Location: Corn Insects and Crop Genetics ResearchTitle: Biomass production and composition of temperate and tropical maize in central Iowa Author
|Infante, Pedro - IOWA STATE UNIVERSITY|
|Moore, Ken - IOWA STATE UNIVERSITY|
|Hurburgh, Charlie - IOWA STATE UNIVERSITY|
|Archontoulis, Sotirios - IOWA STATE UNIVERSITY|
|Lenssen, Andrew - IOWA STATE UNIVERSITY|
|Fei, Shui-zhang - IOWA STATE UNIVERSITY|
Submitted to: Agronomy Journal
Publication Type: Peer Reviewed Journal
Publication Acceptance Date: 5/28/2018
Publication Date: 6/1/2018
Citation: Infante, P., Moore, K., Hurburgh, C., Scott, M.P., Archontoulis, S., Lenssen, A., Fei, S. 2018. Biomass production and composition of temperate and tropical maize in central Iowa. Agronomy Journal. 8(6):88. https://doi.org/10.3390/agronomy8060088.
DOI: https://doi.org/10.3390/agronomy8060088 Interpretive Summary: Corn management in the U.S. Corn Belt is optimized for production of grain. These management practices may not be optimal for production of corn for second generation biofuels, which would use non-grain parts of the plant as a feedstock as well as the grain. In this study, we examined the effects of alternative management practices on traits of interest to second generation biofuel feedstock production. Increased plant density was particularly effective at increasing above ground biomass, especially when combined with tropically adapted corn variates. In our best conditions, we were able to produce up to 25 Mg/ha of above-ground biomass, nearly twice the amount reported in previous studies. We also evaluated the impact of management practices on quality of the biomass produced. These results will be important for decision makers who are determining the economic feasibility of second generation biofuels. In addition, they will serve as management guidelines for producers of second generation biofuel feedstock.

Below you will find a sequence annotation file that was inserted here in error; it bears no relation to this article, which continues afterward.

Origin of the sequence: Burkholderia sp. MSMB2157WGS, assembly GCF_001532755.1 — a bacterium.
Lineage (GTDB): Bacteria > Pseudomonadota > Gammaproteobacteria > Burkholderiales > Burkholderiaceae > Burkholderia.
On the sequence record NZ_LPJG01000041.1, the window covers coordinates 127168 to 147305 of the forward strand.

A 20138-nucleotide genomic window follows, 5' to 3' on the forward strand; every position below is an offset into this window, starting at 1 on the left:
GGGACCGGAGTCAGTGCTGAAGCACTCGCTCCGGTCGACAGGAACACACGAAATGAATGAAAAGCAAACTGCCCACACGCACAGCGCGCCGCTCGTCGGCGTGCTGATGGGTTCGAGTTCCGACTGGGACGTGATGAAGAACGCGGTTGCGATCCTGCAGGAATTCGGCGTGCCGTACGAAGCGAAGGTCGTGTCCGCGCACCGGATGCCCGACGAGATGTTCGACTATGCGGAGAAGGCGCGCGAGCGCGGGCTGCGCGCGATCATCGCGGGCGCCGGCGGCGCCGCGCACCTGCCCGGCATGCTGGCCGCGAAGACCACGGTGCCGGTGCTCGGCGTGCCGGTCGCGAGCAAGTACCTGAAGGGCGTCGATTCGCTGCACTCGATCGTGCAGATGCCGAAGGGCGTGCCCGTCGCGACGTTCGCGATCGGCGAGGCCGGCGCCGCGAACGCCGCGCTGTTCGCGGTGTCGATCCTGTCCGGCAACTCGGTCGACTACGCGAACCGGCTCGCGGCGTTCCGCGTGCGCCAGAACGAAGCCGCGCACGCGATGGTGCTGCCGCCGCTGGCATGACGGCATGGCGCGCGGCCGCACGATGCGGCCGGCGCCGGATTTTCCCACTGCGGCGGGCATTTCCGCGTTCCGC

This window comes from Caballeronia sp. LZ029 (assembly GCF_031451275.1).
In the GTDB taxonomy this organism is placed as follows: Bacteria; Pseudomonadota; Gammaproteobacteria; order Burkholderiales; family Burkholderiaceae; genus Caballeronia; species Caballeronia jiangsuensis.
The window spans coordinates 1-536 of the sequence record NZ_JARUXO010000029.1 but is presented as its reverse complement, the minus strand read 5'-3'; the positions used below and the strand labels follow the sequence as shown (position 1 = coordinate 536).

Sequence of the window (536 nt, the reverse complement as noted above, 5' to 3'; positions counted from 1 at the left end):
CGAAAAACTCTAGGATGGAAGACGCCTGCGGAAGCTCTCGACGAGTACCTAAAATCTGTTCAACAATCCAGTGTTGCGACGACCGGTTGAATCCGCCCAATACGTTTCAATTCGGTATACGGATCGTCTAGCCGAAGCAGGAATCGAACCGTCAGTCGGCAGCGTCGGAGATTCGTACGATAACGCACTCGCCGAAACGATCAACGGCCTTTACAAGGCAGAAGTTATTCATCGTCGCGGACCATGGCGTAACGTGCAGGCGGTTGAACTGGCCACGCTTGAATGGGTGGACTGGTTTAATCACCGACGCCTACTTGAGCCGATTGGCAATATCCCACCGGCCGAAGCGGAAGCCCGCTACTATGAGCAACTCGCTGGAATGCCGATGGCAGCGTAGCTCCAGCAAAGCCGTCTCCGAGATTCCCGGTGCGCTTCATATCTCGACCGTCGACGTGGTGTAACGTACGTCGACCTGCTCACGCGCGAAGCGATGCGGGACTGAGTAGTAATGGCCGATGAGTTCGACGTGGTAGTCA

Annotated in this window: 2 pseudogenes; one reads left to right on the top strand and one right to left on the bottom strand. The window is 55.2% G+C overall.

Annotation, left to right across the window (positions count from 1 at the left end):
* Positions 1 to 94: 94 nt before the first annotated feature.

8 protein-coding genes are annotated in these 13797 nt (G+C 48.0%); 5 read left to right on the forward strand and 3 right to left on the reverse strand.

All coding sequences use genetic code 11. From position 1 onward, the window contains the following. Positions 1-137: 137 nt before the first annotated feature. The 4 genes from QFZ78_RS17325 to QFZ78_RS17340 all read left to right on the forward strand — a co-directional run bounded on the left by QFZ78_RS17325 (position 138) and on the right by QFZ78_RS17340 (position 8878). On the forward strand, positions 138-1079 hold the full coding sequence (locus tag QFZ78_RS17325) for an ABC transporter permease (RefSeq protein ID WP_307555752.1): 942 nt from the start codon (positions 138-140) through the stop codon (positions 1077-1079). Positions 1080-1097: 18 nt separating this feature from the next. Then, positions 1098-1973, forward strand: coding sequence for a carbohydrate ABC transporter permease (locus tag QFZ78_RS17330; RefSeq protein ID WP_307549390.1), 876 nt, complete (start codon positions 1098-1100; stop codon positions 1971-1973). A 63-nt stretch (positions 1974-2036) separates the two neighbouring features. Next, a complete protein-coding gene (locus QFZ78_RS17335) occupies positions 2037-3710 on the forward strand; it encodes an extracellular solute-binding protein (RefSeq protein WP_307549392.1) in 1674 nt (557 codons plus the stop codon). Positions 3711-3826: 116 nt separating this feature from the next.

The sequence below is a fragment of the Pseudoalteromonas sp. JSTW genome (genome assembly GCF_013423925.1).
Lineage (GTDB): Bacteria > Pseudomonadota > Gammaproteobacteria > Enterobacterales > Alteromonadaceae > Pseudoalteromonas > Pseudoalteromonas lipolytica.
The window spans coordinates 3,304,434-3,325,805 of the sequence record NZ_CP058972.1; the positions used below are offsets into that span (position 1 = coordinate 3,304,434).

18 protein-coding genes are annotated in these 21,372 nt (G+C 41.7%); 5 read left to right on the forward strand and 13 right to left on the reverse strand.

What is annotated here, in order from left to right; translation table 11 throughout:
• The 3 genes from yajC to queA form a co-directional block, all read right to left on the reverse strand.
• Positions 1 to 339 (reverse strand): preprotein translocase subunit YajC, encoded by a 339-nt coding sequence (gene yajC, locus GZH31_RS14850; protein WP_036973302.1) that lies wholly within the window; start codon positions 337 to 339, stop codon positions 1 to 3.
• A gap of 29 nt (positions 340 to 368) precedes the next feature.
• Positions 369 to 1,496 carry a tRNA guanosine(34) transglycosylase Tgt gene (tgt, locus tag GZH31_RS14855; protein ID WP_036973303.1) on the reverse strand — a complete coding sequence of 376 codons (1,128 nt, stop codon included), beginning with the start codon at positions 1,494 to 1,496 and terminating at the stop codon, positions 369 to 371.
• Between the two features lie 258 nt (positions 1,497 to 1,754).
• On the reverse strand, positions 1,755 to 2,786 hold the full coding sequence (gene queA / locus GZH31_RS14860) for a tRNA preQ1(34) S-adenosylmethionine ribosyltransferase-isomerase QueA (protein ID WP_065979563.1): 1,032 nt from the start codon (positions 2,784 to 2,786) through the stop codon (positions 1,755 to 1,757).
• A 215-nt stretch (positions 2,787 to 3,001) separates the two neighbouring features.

Technical Abstract: Bioethanol production in the Midwestern U.S. has largely focused on corn (Zea mays L.) grain for starch-based ethanol production. There has been growing interest in lignocellulosic biomass as a feedstock for biofuels. Because corn adapted to the tropics does not initiate senescence as early as adapted corn, using tropical germplasm could improve biomass yield. This study compares the suitability of temperate and tropical corn with differing relative maturities as feedstocks for bioethanol production. Field trials were established in central Iowa during the 2014 and 2015 growing seasons. Six hybrids of different relative maturities were grown to evaluate total biomass production and feedstock quality under Midwestern U.S. conditions. Total biomass, height at the final leaf collar, stem diameter at one meter above ground, and lignocellulose concentration were measured at harvest. Tropical corn was taller and had greater non-grain and total biomass production (15% more than temperate corn), while temperate corn had greater grain yield and grain starch, as well as earlier maturation. Narrower row spacing had greater biomass and yield; nitrogen fertilization rate affected grain and feedstock composition. Tropical corn had lower cellulose, lignin, and ash concentrations and higher nitrogen at harvest than temperate corn. Conversely, temperate corn had greater ash, cellulose, and lignin concentrations. Tropical corn planted at high densities has high potential as a feedstock for bioethanol production in the U.S. Midwest.